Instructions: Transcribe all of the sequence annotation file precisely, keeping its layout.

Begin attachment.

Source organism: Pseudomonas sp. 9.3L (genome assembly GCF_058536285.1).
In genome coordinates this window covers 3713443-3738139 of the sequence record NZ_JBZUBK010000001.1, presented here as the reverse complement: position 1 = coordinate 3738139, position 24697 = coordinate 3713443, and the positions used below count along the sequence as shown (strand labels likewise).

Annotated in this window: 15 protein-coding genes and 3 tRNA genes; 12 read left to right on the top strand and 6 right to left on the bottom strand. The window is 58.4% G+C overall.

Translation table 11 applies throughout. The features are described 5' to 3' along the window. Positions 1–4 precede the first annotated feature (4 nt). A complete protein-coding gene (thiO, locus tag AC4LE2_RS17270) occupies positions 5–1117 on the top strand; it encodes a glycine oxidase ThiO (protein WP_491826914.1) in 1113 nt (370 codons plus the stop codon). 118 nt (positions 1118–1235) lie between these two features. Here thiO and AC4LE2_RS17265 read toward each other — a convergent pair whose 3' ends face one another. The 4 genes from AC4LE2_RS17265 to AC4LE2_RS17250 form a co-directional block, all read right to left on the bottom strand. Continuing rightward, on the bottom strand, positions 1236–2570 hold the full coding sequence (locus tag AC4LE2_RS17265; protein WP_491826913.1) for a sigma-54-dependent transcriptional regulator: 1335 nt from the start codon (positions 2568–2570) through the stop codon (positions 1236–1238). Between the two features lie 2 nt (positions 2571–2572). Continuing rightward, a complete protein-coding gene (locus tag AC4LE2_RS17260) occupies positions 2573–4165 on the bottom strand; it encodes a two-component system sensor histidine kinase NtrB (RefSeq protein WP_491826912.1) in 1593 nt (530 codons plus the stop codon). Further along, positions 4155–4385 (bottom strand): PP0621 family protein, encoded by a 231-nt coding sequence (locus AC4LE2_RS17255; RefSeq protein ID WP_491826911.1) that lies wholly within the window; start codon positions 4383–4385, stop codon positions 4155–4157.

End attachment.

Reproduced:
Source organism: Pseudomonas sp. 9.3L (genome assembly GCF_058536285.1).
In genome coordinates this window covers 3713443-3738139 of the sequence record NZ_JBZUBK010000001.1, presented here as the reverse complement: position 1 = coordinate 3738139, position 24697 = coordinate 3713443, and the positions used below count along the sequence as shown (strand labels likewise).

Annotated in this window: 15 protein-coding genes and 3 tRNA genes; 12 read left to right on the top strand and 6 right to left on the bottom strand. The window is 58.4% G+C overall.

Translation table 11 applies throughout. The features are described 5' to 3' along the window. Positions 1–4 precede the first annotated feature (4 nt). A complete protein-coding gene (thiO, locus tag AC4LE2_RS17270) occupies positions 5–1117 on the top strand; it encodes a glycine oxidase ThiO (protein WP_491826914.1) in 1113 nt (370 codons plus the stop codon). 118 nt (positions 1118–1235) lie between these two features. Here thiO and AC4LE2_RS17265 read toward each other — a convergent pair whose 3' ends face one another. The 4 genes from AC4LE2_RS17265 to AC4LE2_RS17250 form a co-directional block, all read right to left on the bottom strand. Continuing rightward, on the bottom strand, positions 1236–2570 hold the full coding sequence (locus tag AC4LE2_RS17265; protein WP_491826913.1) for a sigma-54-dependent transcriptional regulator: 1335 nt from the start codon (positions 2568–2570) through the stop codon (positions 1236–1238). Between the two features lie 2 nt (positions 2571–2572). Continuing rightward, a complete protein-coding gene (locus tag AC4LE2_RS17260) occupies positions 2573–4165 on the bottom strand; it encodes a two-component system sensor histidine kinase NtrB (RefSeq protein WP_491826912.1) in 1593 nt (530 codons plus the stop codon). Further along, positions 4155–4385 (bottom strand): PP0621 family protein, encoded by a 231-nt coding sequence (locus AC4LE2_RS17255; RefSeq protein ID WP_491826911.1) that lies wholly within the window; start codon positions 4383–4385, stop codon positions 4155–4157.